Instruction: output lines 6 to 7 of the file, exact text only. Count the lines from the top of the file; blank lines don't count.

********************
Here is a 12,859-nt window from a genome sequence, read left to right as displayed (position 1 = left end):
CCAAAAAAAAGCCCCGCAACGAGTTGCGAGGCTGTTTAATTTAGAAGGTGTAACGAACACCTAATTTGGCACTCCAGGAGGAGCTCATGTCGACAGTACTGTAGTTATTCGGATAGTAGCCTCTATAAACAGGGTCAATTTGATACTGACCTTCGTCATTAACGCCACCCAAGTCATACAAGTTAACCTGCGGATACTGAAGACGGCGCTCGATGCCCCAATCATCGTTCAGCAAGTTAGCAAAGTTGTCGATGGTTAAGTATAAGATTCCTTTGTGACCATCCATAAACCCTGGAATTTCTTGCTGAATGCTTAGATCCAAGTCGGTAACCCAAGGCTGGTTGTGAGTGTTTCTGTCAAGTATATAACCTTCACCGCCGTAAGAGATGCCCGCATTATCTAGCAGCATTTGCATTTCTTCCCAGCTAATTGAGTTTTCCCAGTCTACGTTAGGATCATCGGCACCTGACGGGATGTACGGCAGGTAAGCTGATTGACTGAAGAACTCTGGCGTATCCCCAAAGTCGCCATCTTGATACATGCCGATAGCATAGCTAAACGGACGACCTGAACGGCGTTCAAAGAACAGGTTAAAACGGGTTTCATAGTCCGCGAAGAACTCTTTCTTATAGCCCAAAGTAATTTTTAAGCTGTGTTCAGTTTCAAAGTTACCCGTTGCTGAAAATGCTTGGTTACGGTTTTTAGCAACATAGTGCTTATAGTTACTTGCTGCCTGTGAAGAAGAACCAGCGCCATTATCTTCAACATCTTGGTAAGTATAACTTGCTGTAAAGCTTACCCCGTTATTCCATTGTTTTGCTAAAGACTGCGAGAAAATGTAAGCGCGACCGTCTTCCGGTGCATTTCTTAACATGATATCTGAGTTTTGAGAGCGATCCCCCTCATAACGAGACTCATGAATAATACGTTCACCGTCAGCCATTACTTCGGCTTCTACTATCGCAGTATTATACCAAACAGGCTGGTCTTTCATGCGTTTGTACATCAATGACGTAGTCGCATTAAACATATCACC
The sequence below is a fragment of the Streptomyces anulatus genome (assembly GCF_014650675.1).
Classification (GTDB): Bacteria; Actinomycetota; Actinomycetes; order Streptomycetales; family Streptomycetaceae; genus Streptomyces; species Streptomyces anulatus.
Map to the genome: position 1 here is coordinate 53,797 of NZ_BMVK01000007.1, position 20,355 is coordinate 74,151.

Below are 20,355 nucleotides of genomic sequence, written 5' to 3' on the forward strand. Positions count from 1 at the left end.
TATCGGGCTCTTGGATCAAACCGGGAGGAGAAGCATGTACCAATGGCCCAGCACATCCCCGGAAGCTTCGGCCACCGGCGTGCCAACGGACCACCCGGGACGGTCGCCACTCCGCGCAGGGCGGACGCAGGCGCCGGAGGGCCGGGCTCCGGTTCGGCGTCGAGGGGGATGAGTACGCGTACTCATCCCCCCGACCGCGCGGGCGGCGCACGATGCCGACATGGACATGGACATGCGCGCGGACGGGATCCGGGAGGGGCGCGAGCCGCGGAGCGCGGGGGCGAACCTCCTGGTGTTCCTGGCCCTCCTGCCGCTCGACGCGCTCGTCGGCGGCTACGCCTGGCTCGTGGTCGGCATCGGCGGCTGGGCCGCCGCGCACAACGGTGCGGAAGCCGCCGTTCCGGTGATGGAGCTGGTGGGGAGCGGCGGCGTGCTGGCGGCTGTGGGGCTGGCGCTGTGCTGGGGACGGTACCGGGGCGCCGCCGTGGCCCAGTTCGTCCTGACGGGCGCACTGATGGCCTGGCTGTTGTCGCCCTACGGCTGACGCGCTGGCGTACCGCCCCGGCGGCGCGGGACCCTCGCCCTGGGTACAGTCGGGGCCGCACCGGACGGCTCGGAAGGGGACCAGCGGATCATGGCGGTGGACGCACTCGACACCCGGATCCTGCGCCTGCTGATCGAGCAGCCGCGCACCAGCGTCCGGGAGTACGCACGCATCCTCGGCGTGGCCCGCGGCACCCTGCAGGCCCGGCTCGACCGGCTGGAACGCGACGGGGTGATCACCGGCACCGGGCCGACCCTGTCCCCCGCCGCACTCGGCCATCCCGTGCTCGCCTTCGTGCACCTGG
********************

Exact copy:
Below are 20,355 nucleotides of genomic sequence, written 5' to 3' on the forward strand. Positions count from 1 at the left end.
TATCGGGCTCTTGGATCAAACCGGGAGGAGAAGCATGTACCAATGGCCCAGCACATCCCCGGAAGCTTCGGCCACCGGCGTGCCAACGGACCACCCGGGACGGTCGCCACTCCGCGCAGGGCGGACGCAGGCGCCGGAGGGCCGGGCTCCGGTTCGGCGTCGAGGGGGATGAGTACGCGTACTCATCCCCCCGACCGCGCGGGCGGCGCACGATGCCGACATGGACATGGACATGCGCGCGGACGGGATCCGGGAGGGGCGCGAGCCGCGGAGCGCGGGGGCGAACCTCCTGGTGTTCCTGGCCCTCCTGCCGCTCGACGCGCTCGTCGGCGGCTACGCCTGGCTCGTGGTCGGCATCGGCGGCTGGGCCGCCGCGCACAACGGTGCGGAAGCCGCCGTTCCGGTGATGGAGCTGGTGGGGAGCGGCGGCGTGCTGGCGGCTGTGGGGCTGGCGCTGTGCTGGGGACGGTACCGGGGCGCCGCCGTGGCCCAGTTCGTCCTGACGGGCGCACTGATGGCCTGGCTGTTGTCGCCCTACGGCTGACGCGCTGGCGTACCGCCCCGGCGGCGCGGGACCCTCGCCCTGGGTACAGTCGGGGCCGCACCGGACGGCTCGGAAGGGGACCAGCGGATCATGGCGGTGGACGCACTCGACACCCGGATCCTGCGCCTGCTGATCGAGCAGCCGCGCACCAGCGTCCGGGAGTACGCACGCATCCTCGGCGTGGCCCGCGGCACCCTGCAGGCCCGGCTCGACCGGCTGGAACGCGACGGGGTGATCACCGGCACCGGGCCGACCCTGTCCCCCGCCGCACTCGGCCATCCCGTGCTCGCCTTCGTGCACCTGG